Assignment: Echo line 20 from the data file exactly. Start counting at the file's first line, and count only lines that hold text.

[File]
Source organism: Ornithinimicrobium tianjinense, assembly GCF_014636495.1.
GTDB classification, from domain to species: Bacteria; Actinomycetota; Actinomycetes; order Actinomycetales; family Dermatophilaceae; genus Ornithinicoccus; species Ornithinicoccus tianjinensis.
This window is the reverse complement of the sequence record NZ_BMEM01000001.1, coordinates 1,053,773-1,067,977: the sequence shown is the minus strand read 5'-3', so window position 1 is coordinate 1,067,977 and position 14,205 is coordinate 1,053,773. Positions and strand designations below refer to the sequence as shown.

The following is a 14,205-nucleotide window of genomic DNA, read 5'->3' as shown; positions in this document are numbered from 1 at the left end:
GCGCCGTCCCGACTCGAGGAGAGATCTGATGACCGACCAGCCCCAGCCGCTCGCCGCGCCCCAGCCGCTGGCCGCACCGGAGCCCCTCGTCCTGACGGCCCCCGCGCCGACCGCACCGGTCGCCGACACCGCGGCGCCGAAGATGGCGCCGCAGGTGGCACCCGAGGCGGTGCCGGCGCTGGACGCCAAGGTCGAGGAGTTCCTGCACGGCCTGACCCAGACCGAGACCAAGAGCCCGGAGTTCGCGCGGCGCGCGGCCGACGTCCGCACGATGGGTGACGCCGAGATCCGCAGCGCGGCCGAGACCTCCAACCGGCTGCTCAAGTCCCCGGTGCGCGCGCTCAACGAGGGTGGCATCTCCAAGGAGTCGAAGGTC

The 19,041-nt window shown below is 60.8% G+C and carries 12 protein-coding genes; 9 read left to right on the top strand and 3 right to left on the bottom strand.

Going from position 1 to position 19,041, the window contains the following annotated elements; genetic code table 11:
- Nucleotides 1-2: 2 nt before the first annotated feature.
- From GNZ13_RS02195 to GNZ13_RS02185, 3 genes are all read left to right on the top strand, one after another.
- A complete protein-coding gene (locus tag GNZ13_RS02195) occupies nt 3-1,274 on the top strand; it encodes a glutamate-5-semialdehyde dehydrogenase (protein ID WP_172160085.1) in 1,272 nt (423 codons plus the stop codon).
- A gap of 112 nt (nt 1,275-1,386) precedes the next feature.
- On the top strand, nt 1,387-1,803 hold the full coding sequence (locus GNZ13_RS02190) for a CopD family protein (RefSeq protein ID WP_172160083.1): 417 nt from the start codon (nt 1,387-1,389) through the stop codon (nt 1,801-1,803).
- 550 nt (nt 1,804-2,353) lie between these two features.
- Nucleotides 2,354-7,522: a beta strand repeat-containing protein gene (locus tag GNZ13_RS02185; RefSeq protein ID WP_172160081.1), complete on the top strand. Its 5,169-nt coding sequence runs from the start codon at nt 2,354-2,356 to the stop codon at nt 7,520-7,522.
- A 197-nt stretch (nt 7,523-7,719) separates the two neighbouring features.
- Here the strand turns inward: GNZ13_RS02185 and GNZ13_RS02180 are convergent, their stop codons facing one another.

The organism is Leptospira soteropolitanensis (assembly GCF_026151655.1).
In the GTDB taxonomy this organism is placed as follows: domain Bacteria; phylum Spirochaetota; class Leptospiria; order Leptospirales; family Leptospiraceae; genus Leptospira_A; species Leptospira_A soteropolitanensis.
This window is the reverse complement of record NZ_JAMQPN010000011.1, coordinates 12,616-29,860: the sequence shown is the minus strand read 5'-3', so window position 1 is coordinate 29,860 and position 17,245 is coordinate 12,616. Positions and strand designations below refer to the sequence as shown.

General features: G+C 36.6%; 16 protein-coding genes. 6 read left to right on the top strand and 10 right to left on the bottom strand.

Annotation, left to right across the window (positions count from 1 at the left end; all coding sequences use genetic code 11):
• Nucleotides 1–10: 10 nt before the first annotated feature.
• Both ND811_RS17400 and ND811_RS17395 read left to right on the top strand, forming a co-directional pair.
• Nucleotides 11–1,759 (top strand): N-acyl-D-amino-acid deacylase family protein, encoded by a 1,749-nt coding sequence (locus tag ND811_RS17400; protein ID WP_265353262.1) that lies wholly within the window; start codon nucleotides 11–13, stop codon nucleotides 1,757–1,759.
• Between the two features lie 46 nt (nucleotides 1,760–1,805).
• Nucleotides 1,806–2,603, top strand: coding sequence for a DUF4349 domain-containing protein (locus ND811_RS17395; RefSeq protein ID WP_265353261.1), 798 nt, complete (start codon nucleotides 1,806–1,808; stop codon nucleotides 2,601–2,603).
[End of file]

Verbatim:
General features: G+C 36.6%; 16 protein-coding genes. 6 read left to right on the top strand and 10 right to left on the bottom strand.